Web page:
Preachers and Christian leaders, you are not doing your duty before God if your chief desire is to avoid controversy. You have a scriptural responsibility to know what the Bible teaches. You need to study the new interpretation of the Gospel commonly known as the“Crossless Gospel” so that you can say one of the following with conviction:
- It is simply a different way of saying the same thing.
- It is an acceptable variation on the doctrine of the Gospel, or
- It is a departure from the faith once delivered (Jude 3) through its subtraction.
What account will you give before God if you avoid a doctrinal controversy because of a personal friendship or fellowship? What if you allowed a man into your pulpit who then brought a false interpretation of the Gospel to your membership? Where does your first loyalty lie; to the Word of God and your flock or to a personal friend?
Believers in our churches and fellowships need to be warned about false doctrine, and shifting tides in the church. A pastor must teach in such a way that he edifies the believers, and exposes false doctrine lest his flock be deceived and lead astray. The God ordained duty of every pastor is to both feed and defend the flock of God. The personal example and subsequent final charge of Paul to the Ephesian elders rings as loud and clear today as it did in the first century church.
“For I have not shunned to declare unto you all the counsel of God. Take heed therefore unto yourselves, and to all the flock, over the which the Holy Ghost hath made you overseers, to feed the church of God, which he hath purchased with his own blood,” (Acts 20:27-28).
The word “doctrine” appears forty-four times in the New Testament, sixteen times in the Pastoral Epistles (First & Second Timothy and Titus) alone. In the original text of the Pastoral Epistles, there are thirty-two references to “doctrine,” “teach,” “teacher,” “teaches,” and “teaching.”
First and Second Timothy and Titus are called Pastoral Epistles because they were written to pastors and outlined for them their pastoral duties. Since the Pastoral Epistles are primarily directed to ministers of the Word of God, ministers had better take heed to doctrine and teaching. Large portions of these epistles are dedicated to instructing Timothy and Titus to defend sound doctrine and resist false teaching. In First Timothy, Paul tells Timothy to stay at Ephesus and command certain men not to teach false doctrine.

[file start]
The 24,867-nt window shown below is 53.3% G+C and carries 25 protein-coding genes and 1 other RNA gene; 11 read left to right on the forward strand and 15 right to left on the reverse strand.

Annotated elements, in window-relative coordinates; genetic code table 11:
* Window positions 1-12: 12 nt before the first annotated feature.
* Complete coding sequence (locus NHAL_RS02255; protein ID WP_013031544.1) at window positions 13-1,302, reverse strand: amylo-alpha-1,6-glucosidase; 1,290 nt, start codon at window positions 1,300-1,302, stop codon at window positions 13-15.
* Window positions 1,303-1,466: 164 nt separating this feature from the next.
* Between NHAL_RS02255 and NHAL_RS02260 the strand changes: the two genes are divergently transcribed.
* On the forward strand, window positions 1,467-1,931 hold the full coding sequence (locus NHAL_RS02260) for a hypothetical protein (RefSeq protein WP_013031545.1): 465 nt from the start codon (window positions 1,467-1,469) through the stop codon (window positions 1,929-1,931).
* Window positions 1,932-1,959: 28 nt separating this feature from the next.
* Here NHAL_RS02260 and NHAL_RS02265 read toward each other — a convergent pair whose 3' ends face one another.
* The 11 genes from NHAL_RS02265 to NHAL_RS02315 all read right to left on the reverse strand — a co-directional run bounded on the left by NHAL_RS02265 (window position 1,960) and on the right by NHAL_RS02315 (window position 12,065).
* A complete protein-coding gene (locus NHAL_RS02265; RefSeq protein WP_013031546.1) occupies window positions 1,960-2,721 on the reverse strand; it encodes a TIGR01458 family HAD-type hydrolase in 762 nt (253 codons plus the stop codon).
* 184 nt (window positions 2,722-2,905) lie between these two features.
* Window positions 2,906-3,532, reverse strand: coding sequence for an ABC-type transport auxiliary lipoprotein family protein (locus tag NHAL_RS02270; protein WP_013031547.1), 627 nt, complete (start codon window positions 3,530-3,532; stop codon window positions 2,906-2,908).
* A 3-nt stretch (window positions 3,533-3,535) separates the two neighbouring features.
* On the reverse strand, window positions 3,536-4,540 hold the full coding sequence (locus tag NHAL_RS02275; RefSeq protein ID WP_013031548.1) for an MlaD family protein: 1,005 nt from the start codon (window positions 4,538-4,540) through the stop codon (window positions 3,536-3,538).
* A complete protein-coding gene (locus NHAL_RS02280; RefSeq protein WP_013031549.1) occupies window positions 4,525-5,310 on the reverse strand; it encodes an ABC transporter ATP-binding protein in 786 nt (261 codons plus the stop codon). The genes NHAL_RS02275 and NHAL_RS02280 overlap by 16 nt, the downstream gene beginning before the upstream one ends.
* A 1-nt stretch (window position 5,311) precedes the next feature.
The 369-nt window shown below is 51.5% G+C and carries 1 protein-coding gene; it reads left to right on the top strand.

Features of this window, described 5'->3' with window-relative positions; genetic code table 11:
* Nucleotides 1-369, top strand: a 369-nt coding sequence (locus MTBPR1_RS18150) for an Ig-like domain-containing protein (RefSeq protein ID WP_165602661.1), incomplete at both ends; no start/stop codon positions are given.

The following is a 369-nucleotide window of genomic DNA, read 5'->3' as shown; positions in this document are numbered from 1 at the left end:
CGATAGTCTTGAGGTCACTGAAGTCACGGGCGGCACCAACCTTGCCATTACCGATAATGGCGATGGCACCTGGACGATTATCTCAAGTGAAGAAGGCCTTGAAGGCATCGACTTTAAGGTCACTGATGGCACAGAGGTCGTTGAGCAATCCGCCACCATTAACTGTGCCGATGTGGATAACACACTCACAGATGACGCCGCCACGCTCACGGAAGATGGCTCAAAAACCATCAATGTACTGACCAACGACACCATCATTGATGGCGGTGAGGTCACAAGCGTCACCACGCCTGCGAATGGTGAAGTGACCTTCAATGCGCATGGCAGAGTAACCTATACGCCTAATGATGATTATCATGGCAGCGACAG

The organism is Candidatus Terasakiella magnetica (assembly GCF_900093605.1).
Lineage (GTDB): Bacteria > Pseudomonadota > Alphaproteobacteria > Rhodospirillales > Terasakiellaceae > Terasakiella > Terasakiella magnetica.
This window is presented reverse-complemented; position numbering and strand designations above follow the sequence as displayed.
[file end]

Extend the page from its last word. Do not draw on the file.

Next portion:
The Word of God warns that false teaching can come into the church through unbelievers or believers. Paul warned the Ephesian elders to “watch” (gregoreo) and be vigilant. The metaphor is to give strict attention, to be cautious, to be on guard. For the sake of their flocks, the pastors must be ever watchful! The Apostle Paul warned the men in his day; the written Word of God warns preachers today.
We must take the threat of false teaching seriously! You have a responsibility to determine for yourself whether the “Crossless Gospel” is orthodox, or if it is a false, non-saving interpretation of the Gospel. If you believe the “Crossless Gospel” is the correct view, then come out openly for it. If the “Crossless Gospel” is a departure from the biblical plan of salvation then do not hesitate to come out openly against it. You, however, cannot make that determination unless you study the issue for yourself.
Do not allow personal friendships to guide or alter your pursuit and study of the Word of God. The Gospel is too important and the only hope for this lost and dying world for you to stand idly by while men propagate a message that has been reduced to a non-saving mental assent to a promise without belief in and/or a conscience rejection of the finished work and Deity of the Lord Jesus Christ.
Next in the series will be: How Do I Respond to the “Crossless” Gospel?
Please proceed to Part 1 of the series.
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